Nor does it mention the meeting in Trump Tower in New York City between one of Mr. Trump’s sons, his son-in-law and now senior White House aide Jared Kushner, and then-Trump campaign manager Paul Manafort, with a lawyer Donald Trump, Jr. was told was “a Russian government attorney.” Trump, Jr. was also told that this attorney (who, for what it’s worth, has denied any connections with the Kremlin) was offering what was described by the Trump, Jr. friend who instigated the eventual meeting as

some official documents and information that would incriminate Hillary and her dealings with Russia and would be very useful to your father. This is obviously very high level and sensitive information but is part of Russia and its government’s support for Mr. Trump…..”

Reportedly, the Special Counsel is investigating the meeting. But also, reportedly, his focus is not on the event itself but on statements that the President himself and top aides made on the subject that appear to be misleading, and that therefore could represent obstruction of justice. Obstruction of course is a serious offense, but the Trump Tower meeting itself clearly is more germane to the all-important collusion charges.

Moreover, the Special Counsel has had full access to the contents of all the wiretapped conversations between the other aforementioned prominent Trump supporters or advisers and the Russians with whom they met. (According to the CNN post linked above, the Trump Tower meeting was not wiretapped.) And apparently – again after months of investigation – nothing said at these meetings has convinced Mueller and his staff that collusion, or any indictable offense related to the Russia-Gate narrative, took place.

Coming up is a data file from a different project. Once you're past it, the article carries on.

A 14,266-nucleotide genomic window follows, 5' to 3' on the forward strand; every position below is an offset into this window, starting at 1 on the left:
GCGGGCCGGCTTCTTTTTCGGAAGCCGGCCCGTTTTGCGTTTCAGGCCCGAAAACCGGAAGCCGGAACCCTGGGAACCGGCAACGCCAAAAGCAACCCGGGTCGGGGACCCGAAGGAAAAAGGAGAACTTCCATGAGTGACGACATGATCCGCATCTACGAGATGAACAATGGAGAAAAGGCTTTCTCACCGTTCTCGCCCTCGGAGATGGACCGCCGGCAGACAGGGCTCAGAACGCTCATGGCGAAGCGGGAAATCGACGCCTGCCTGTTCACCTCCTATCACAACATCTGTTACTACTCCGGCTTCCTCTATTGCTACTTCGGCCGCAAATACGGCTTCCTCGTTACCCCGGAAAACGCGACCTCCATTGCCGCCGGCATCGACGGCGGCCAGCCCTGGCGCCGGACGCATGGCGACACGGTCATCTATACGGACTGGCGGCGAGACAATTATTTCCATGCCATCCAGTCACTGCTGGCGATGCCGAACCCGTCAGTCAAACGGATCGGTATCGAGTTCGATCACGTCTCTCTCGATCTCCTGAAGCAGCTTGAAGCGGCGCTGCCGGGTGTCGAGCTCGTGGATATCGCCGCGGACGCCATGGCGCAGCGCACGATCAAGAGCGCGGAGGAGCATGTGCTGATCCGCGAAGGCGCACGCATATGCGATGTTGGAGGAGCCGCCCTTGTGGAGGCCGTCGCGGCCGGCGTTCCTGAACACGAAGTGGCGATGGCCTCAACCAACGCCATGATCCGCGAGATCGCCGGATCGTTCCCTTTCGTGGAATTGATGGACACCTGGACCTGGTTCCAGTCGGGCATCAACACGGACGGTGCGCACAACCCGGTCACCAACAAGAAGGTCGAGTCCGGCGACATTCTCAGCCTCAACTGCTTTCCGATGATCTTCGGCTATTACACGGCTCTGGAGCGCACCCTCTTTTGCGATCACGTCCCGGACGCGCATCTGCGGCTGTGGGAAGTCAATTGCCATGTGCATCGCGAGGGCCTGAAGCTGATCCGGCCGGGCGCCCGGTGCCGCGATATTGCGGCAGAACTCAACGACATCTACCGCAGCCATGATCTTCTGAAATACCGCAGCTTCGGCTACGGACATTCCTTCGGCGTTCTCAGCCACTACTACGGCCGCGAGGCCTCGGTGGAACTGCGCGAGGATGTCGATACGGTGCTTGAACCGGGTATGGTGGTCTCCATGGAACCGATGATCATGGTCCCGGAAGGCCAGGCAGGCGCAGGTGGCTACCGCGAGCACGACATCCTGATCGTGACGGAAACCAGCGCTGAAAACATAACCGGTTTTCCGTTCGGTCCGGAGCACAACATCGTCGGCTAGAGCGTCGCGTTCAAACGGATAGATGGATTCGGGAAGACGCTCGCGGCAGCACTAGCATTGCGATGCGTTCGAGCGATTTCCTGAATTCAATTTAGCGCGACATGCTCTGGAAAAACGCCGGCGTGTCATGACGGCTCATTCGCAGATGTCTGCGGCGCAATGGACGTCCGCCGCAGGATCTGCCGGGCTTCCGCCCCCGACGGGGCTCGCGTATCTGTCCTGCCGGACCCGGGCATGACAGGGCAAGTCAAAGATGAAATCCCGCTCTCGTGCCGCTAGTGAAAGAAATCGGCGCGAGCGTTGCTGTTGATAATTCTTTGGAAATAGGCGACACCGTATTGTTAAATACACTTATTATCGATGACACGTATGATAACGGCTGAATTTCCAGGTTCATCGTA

The second way in which the indictment undermines the collusion charge is by specifying that Mr. Trump was not the only political candidate that the Russians supposedly sought to bolster in the 2016 campaign, and that they actually began working against him immediately after the election.

According to paragraph 2, the Russian defendants:

conspired with each other (and with persons known and unknown to the Grand Jury) to defraud the United States by impairing, obstructing, and defeating the lawful functions of the government through fraud and deceit for the purpose of interfering with the U.S. political and electoral processes, including the presidential election of 2016.”

In paragraph 6, the indictment states that “Defendants posted derogatory information about a number of candidates, and by early to mid-2016, Defendants’ operations include supporting the presidential campaign of then-candidate Donald J. Trump…and disparaging Hillary Clinton.” This charge restates the preceding point that supporting Mr. Trump was not the interference operation’s only goal. So does paragraph 10 (e), which refers to the Russians’ “stated goal of ‘spread[ing] distrust towards the candidates and the political system in general.”